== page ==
Many times, you're tempted to keep goods because you believe it would be a waste of money to have to buy them again. However, keeping something comes at a price. You'll have to decide whether to store it yourself, give up actual storage space, or take up valuable empty space. Then you'll have to spend time arranging stuff, remembering where you placed it if and when you need it, and then putting it away, organising it again when it becomes dirty, and so on. You must consider whether the time and effort required to preserve that object is genuinely worthwhile.

8. Clean out those neglected drawers

Simply remove the items in your drawer and empty it onto a table. After that, divide the drawer into three piles: 

  1. Things that should go in the drawer.
  2. Things that should go somewhere else.
  3. Things to get rid of. Clean out the drawer thoroughly, then reorganise the items in the first pile neatly and orderly. Take care of the other piles right away.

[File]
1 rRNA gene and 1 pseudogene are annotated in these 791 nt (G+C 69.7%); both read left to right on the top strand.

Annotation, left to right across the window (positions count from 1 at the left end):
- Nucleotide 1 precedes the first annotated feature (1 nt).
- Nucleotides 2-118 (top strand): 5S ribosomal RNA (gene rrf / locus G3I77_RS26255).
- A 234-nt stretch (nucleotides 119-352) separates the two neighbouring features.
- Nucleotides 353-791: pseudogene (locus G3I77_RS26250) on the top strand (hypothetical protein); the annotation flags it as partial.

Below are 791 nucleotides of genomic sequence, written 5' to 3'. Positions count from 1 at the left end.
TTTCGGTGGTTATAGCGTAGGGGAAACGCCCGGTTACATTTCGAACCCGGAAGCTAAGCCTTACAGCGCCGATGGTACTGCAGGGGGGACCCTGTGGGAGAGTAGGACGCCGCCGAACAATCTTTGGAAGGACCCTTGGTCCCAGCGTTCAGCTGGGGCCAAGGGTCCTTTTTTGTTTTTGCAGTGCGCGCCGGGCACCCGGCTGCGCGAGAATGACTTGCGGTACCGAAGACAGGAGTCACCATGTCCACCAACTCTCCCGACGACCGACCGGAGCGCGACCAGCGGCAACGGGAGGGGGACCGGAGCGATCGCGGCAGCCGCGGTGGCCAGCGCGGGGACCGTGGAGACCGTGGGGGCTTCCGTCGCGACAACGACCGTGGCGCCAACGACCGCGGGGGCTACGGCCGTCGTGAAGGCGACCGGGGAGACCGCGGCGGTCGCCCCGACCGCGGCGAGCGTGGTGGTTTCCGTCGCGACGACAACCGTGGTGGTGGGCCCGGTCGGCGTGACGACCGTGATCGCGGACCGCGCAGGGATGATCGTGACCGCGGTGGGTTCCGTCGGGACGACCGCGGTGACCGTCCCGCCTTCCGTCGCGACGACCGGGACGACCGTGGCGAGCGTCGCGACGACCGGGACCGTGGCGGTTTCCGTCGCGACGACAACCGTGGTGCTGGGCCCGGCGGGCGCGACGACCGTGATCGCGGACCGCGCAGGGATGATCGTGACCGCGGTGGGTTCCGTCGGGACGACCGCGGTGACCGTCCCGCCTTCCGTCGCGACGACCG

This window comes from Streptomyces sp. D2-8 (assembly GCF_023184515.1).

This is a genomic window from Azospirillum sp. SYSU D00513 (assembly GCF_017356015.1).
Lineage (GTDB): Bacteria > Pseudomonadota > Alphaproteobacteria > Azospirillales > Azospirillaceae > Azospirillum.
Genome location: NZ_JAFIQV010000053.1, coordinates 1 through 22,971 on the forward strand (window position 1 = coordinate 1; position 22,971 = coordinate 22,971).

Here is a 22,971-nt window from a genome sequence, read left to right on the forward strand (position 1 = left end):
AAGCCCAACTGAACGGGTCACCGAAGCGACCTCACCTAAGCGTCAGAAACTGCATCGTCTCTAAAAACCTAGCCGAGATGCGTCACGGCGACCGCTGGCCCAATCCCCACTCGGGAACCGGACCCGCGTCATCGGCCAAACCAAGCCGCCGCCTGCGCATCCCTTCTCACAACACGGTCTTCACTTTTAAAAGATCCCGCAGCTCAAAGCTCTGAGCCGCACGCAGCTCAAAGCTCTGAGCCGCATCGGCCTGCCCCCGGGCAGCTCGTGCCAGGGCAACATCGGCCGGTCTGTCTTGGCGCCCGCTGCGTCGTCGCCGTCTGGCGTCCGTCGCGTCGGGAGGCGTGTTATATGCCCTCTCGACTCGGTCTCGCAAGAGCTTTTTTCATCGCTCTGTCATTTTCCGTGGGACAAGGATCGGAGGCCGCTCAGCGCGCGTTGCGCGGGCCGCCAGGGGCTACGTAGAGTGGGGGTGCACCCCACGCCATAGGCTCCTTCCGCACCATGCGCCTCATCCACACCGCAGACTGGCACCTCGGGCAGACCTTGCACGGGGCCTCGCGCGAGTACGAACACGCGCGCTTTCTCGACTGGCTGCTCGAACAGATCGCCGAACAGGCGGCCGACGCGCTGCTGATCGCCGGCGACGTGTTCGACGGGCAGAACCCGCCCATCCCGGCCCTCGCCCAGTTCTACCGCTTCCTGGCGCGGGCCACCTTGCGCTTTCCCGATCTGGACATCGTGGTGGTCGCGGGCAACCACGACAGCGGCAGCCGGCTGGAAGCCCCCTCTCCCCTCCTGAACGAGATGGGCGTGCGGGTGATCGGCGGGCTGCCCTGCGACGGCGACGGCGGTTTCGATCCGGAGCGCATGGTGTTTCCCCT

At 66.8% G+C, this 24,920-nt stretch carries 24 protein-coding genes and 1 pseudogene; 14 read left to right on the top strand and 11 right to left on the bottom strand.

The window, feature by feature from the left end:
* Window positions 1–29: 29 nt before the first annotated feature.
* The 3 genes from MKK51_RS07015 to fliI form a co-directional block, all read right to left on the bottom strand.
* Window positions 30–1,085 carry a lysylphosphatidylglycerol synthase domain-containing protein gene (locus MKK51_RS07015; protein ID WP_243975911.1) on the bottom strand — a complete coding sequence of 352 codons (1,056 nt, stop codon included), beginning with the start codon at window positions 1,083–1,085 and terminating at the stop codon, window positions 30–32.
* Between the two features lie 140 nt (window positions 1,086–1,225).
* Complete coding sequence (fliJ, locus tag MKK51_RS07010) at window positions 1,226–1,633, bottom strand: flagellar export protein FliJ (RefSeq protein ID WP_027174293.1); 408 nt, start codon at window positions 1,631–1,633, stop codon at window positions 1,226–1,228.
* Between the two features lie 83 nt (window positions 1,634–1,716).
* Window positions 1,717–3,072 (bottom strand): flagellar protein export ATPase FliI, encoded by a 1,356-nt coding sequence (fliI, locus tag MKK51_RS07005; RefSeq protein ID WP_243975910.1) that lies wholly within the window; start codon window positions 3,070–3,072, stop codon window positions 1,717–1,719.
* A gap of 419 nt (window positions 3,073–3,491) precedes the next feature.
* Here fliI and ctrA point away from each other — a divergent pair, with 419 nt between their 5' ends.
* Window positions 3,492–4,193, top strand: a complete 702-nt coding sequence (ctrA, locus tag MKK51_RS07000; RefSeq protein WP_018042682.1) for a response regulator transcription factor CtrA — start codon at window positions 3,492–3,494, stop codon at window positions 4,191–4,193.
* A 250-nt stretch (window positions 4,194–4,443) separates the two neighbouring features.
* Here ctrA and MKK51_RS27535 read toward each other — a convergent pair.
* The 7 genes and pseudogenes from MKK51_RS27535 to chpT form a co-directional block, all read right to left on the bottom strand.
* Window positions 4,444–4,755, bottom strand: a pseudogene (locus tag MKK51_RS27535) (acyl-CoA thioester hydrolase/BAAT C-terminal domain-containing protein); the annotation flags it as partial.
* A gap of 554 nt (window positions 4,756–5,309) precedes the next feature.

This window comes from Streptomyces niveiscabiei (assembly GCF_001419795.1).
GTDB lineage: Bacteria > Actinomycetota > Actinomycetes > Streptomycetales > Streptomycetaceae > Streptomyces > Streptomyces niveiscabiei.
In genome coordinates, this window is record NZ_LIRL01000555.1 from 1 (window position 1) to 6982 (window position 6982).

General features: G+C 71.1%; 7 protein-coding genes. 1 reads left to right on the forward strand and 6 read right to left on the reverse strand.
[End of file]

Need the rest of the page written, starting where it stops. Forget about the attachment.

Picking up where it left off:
9. Make a Plan

No one embarks on this endeavour without a strategy because it's intimidating and time-consuming. You must also be methodical. You can't declutter and organise every space in your house at once. Make a list of what needs to be done first, and then attack one room at a time. Perhaps a weekend of decluttering is in order, and the more people you have to help, the better. Prepare boxes and garbage bags, and make plans to give items to a charity. You may not be able to clear the entire house in one weekend, but you will almost certainly make significant progress.